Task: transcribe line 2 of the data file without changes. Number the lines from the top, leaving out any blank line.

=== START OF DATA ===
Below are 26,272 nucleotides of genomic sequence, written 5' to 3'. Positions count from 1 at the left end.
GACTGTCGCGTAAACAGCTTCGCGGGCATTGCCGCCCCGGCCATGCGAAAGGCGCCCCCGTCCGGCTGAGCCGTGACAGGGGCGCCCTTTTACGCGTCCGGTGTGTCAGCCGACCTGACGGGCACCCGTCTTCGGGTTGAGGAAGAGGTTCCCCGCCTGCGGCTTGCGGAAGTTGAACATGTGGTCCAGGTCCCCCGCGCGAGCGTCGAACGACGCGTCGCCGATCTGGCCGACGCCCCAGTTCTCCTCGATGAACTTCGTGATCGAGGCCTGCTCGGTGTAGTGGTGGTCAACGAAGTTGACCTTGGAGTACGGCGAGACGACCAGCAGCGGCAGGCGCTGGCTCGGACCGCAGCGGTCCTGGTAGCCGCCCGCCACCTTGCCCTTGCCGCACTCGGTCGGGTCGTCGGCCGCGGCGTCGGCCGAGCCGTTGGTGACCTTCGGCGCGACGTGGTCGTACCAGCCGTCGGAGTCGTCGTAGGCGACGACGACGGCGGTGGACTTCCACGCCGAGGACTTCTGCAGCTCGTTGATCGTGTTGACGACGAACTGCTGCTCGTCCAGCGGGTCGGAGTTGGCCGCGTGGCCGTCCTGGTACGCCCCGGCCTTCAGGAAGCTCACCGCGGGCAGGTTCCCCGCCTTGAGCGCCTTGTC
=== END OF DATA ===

GACTGTCGCGTAAACAGCTTCGCGGGCATTGCCGCCCCGGCCATGCGAAAGGCGCCCCCGTCCGGCTGAGCCGTGACAGGGGCGCCCTTTTACGCGTCCGGTGTGTCAGCCGACCTGACGGGCACCCGTCTTCGGGTTGAGGAAGAGGTTCCCCGCCTGCGGCTTGCGGAAGTTGAACATGTGGTCCAGGTCCCCCGCGCGAGCGTCGAACGACGCGTCGCCGATCTGGCCGACGCCCCAGTTCTCCTCGATGAACTTCGTGATCGAGGCCTGCTCGGTGTAGTGGTGGTCAACGAAGTTGACCTTGGAGTACGGCGAGACGACCAGCAGCGGCAGGCGCTGGCTCGGACCGCAGCGGTCCTGGTAGCCGCCCGCCACCTTGCCCTTGCCGCACTCGGTCGGGTCGTCGGCCGCGGCGTCGGCCGAGCCGTTGGTGACCTTCGGCGCGACGTGGTCGTACCAGCCGTCGGAGTCGTCGTAGGCGACGACGACGGCGGTGGACTTCCACGCCGAGGACTTCTGCAGCTCGTTGATCGTGTTGACGACGAACTGCTGCTCGTCCAGCGGGTCGGAGTTGGCCGCGTGGCCGTCCTGGTACGCCCCGGCCTTCAGGAAGCTCACCGCGGGCAGGTTCCCCGCCTTGAGCGCCTTGTC